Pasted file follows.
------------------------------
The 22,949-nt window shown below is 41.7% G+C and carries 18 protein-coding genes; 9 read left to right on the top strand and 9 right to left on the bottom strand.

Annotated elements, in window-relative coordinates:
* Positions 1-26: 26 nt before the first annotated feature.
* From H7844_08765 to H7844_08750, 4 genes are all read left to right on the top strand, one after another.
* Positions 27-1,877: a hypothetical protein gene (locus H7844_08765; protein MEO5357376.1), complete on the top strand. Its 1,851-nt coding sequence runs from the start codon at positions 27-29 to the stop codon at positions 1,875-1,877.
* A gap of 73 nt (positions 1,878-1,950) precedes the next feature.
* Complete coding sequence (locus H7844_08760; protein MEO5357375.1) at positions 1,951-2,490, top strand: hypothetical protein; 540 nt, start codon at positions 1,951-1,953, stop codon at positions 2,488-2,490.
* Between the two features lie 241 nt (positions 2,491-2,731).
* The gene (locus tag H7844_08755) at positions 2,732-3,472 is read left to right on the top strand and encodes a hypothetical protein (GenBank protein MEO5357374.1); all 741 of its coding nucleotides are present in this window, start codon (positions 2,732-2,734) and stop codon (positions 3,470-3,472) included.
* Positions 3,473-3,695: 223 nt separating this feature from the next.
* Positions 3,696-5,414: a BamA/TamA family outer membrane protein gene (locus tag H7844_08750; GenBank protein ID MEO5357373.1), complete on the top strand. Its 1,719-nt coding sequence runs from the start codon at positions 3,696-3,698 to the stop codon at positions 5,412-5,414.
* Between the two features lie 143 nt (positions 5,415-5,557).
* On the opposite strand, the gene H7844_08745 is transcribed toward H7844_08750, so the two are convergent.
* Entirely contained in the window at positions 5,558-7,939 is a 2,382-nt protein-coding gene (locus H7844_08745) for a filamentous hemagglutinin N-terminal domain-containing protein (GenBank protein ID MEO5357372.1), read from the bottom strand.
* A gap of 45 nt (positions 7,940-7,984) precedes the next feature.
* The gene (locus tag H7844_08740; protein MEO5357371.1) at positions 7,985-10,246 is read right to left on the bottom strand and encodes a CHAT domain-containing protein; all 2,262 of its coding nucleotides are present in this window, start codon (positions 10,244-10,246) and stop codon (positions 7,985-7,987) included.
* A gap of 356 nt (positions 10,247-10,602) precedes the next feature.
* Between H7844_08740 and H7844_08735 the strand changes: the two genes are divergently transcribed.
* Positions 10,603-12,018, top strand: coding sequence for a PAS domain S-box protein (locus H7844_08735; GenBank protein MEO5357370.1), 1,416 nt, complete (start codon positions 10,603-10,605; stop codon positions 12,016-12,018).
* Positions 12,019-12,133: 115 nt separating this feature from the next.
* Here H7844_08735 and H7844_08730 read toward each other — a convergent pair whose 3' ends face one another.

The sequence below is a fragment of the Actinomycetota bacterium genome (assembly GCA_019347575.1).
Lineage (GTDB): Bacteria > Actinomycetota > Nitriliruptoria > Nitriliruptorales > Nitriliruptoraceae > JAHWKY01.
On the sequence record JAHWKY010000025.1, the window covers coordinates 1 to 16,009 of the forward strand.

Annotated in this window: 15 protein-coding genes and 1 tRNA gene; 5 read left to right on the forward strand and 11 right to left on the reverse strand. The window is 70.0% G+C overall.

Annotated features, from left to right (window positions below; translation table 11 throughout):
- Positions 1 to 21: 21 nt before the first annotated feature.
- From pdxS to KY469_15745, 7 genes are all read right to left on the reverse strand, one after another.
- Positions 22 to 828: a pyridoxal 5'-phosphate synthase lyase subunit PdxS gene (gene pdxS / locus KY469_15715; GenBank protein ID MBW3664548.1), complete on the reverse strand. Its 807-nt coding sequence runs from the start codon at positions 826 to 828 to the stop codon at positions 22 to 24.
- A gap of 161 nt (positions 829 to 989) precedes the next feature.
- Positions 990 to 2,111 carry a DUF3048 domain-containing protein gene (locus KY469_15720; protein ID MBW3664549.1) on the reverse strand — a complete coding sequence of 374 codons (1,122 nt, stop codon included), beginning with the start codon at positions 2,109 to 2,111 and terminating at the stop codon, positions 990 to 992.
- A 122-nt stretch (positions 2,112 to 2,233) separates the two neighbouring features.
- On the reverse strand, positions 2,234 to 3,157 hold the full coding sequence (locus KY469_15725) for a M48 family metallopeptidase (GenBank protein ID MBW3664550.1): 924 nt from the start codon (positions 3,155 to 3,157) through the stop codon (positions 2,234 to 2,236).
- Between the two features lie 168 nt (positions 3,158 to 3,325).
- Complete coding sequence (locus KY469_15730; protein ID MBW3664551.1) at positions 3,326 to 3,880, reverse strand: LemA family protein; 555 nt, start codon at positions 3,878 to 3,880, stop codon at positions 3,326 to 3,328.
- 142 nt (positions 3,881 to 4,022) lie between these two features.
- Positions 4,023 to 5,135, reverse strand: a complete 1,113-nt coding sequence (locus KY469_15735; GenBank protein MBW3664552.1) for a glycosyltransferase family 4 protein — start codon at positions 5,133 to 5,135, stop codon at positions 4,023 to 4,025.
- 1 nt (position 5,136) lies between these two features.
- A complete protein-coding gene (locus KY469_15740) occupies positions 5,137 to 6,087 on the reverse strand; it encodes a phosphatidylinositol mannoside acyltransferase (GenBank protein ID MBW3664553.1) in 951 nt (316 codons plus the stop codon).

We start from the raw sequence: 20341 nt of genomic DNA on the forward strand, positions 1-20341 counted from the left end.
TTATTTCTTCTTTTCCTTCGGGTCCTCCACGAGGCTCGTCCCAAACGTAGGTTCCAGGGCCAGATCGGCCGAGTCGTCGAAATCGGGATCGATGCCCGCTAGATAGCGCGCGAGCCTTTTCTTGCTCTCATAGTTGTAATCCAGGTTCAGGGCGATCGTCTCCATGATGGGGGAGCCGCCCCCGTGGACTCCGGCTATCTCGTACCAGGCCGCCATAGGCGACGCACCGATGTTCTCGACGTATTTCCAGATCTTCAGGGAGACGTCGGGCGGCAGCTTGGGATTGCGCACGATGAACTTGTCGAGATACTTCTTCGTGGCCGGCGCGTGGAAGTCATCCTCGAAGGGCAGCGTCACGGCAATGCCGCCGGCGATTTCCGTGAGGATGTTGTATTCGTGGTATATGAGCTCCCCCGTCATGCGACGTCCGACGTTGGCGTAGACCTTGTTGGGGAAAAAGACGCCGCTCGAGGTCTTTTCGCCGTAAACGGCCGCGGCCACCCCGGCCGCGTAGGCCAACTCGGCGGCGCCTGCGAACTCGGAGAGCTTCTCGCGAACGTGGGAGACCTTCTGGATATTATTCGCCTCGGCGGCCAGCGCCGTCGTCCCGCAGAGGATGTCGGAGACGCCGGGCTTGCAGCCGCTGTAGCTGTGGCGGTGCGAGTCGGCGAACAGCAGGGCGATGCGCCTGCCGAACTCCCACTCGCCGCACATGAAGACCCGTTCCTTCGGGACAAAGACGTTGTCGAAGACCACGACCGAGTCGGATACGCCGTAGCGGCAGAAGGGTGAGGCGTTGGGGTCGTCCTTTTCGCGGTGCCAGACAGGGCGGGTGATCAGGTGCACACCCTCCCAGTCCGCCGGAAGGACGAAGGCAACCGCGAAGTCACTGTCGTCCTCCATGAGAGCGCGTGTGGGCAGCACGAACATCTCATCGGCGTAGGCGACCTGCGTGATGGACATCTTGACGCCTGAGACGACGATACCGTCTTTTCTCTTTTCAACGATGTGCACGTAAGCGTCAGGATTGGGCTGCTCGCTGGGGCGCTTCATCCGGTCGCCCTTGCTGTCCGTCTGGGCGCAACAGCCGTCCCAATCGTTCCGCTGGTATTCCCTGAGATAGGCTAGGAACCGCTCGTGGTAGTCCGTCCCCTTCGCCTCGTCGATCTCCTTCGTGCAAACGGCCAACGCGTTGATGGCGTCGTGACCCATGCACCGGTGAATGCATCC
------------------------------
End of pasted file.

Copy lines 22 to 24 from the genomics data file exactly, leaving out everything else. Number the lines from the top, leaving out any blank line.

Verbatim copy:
The sequence below is a fragment of the Actinomycetota bacterium genome (assembly GCA_019347575.1).
Lineage (GTDB): Bacteria > Actinomycetota > Nitriliruptoria > Nitriliruptorales > Nitriliruptoraceae > JAHWKY01.
On the sequence record JAHWKY010000025.1, the window covers coordinates 1 to 16,009 of the forward strand.